Tucked on the backside of a Highland Park building was an unsuspecting door titled ‘Wild Honey Pie presents Miya Folick’. I crept in quietly, followed the stairs up to the hostess and waited patiently in line as a very sweet woman asked about the safety of parking in the back lot. After the hostess reassured her all was well, Los Angeles based singer Miya Folick popped in and greeted the woman with a big warm hug, who turned out to be none other than her own mother.
After checking in I was led to a big beautiful bar where Slow & Low whiskey cocktails kicked off the night with a bang. Wild Honey Pie treated us to a delightful 3-course meal, opening with an appetizer; hummus and fresh pita, that allowed for guests to get comfy and interact with each other. This is where I met a dedicated fan who had seen Miya 6 times – this was his 7th – and was still glowing with excitement and anticipation. For the main entree they served a beautiful Mediterranean chicken dish that left me begging for more. Over a fresh brownie dessert, Miya stepped up to the mic and humbly introduced herself as she began to slowly serenade the crowd with her powerful voice. I managed to catch up with Miya pre-performance to discuss her debut album ‘Premonitions’.
Let’s start with the album cover. How special was it for you to get your parents in on the action, and how did that idea come together?
I think having my parents involved was just a nice gift for us. Even aside from the photo that made it into the album packaging, there are just a bunch that I really love but I didn’t use. It was really fun just to have my parents participate in this world that they don’t really get to see. I even sent them a call sheet and I pulled a bunch of suits and clothes from my mom and dad’s closet, and she also incorporated a lot of Japanese textures. It just felt really personal.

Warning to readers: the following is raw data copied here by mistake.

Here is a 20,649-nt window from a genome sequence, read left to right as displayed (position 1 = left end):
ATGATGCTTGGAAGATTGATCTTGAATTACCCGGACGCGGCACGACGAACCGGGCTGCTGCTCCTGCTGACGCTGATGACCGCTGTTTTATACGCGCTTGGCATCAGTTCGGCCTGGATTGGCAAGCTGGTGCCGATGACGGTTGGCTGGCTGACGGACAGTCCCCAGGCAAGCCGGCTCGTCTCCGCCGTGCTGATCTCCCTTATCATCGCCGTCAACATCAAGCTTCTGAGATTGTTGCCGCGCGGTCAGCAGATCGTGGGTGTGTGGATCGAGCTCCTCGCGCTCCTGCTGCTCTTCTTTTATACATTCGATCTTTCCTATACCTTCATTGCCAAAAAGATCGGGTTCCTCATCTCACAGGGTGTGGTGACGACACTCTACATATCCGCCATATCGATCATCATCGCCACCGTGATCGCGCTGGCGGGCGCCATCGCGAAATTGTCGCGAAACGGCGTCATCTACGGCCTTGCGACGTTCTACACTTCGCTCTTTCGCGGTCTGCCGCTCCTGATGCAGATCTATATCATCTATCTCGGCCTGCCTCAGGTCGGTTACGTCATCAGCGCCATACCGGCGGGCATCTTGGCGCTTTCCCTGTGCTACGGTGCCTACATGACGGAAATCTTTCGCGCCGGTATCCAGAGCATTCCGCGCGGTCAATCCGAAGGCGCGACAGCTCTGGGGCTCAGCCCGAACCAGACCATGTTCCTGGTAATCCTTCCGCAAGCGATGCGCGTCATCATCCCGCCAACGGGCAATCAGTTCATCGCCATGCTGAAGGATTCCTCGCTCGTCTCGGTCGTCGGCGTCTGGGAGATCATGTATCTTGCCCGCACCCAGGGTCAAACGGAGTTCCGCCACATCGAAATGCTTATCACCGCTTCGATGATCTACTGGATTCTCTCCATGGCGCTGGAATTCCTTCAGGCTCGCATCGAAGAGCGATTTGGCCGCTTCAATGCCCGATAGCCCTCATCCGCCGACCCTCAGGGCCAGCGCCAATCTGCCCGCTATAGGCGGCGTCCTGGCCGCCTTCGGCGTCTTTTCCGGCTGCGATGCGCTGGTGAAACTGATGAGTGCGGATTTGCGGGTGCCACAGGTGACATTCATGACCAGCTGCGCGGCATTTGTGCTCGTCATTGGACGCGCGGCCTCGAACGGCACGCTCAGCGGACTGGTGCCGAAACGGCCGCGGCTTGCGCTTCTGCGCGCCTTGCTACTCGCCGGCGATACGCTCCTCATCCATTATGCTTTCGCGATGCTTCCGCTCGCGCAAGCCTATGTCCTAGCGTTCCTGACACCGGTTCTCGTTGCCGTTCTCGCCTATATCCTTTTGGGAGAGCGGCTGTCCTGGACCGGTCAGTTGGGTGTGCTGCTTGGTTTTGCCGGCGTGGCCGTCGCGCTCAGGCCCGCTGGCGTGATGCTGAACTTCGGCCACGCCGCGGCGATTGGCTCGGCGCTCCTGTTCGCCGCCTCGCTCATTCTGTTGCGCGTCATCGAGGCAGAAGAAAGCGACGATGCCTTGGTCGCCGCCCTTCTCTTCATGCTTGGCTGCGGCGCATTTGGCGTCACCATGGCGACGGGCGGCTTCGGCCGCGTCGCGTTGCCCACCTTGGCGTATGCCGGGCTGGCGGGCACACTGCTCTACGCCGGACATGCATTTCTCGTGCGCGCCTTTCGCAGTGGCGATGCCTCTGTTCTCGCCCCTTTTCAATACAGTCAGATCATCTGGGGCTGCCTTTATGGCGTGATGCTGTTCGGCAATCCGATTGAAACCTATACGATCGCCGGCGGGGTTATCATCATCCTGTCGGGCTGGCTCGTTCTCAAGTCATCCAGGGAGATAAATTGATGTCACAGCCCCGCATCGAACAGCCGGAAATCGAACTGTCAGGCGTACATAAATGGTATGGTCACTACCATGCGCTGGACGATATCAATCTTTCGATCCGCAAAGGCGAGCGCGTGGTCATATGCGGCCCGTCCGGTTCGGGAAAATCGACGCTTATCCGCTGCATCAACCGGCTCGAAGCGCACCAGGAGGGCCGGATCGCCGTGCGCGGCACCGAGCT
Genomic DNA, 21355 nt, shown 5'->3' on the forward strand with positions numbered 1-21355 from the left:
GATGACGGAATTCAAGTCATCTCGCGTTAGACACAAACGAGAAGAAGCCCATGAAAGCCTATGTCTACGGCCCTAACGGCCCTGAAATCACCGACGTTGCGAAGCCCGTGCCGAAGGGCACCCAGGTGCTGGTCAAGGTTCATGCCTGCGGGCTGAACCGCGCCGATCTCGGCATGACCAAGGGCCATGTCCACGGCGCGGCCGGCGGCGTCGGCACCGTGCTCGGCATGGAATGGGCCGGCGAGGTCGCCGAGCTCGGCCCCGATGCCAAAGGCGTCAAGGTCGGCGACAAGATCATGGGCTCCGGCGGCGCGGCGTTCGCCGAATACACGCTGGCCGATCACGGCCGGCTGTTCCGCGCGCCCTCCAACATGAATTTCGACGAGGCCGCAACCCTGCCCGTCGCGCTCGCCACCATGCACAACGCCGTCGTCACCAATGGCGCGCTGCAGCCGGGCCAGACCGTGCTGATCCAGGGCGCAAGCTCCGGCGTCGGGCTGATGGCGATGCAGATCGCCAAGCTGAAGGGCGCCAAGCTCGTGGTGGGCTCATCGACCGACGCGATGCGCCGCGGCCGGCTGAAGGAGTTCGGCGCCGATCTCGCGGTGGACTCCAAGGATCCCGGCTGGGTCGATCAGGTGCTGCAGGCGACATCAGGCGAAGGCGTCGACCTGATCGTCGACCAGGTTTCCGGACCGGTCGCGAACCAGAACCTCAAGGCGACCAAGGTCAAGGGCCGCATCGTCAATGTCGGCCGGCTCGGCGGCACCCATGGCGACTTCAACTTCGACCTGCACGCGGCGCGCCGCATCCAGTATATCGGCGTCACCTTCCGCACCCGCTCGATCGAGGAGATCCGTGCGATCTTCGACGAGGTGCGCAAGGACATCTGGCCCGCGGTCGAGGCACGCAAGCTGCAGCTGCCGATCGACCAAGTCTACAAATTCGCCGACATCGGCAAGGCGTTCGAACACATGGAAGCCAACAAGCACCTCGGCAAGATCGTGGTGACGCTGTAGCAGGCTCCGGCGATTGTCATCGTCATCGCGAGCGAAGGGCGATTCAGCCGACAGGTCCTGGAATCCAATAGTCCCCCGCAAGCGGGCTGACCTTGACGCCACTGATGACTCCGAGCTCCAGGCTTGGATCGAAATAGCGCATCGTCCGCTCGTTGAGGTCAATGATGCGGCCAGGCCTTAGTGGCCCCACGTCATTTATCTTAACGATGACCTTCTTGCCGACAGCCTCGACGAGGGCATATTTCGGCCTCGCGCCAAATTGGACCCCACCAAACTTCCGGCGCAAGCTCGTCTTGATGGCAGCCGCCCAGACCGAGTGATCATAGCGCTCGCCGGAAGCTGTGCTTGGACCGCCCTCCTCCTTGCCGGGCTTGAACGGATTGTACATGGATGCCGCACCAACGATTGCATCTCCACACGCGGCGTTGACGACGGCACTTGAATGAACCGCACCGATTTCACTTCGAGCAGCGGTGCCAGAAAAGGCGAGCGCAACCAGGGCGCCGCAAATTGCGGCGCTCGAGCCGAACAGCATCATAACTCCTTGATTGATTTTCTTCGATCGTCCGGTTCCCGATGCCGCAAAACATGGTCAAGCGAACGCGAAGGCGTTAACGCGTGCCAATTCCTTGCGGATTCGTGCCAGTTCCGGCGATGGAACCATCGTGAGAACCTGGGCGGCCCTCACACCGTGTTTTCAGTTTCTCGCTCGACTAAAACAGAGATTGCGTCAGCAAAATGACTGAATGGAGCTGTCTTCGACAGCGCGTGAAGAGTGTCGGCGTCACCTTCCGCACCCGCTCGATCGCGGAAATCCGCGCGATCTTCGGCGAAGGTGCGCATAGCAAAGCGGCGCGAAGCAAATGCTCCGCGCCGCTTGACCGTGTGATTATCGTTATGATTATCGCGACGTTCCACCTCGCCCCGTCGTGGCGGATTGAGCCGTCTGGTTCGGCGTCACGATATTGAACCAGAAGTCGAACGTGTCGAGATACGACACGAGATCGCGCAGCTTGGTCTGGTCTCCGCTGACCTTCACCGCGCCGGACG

With a powerful title like ‘Premonitions’, are there any premonitions that you’ve listened to and have maybe worked out for better or worse?
People often want to talk about how a lot of the songs are me striving to be better, or me being hard on myself about things I’m not necessarily good at, and that forced me to confront the realization that a lot of the things I talk about wanting to work on in the album I hadn’t actually done in my real life. But I think I’m starting to now, kinda dig deeper into what I was writing about in that album and trying to confront things in my real life, not just in writing. During the process of writing the album, I was very lost and there were a lot of relationships (not just romantic but also friendships) that were toxic and not productive at all. I actually did get around to facing those things and it may not have been one significant event, but over a year and a half of little things being checked off as they come. When I think of Premonitions I don’t think of the album but of a moment in time.
How was the creative process different working on ‘Premonitions’ in contrast to ‘Strange Darling’ or ‘Give It To Me’?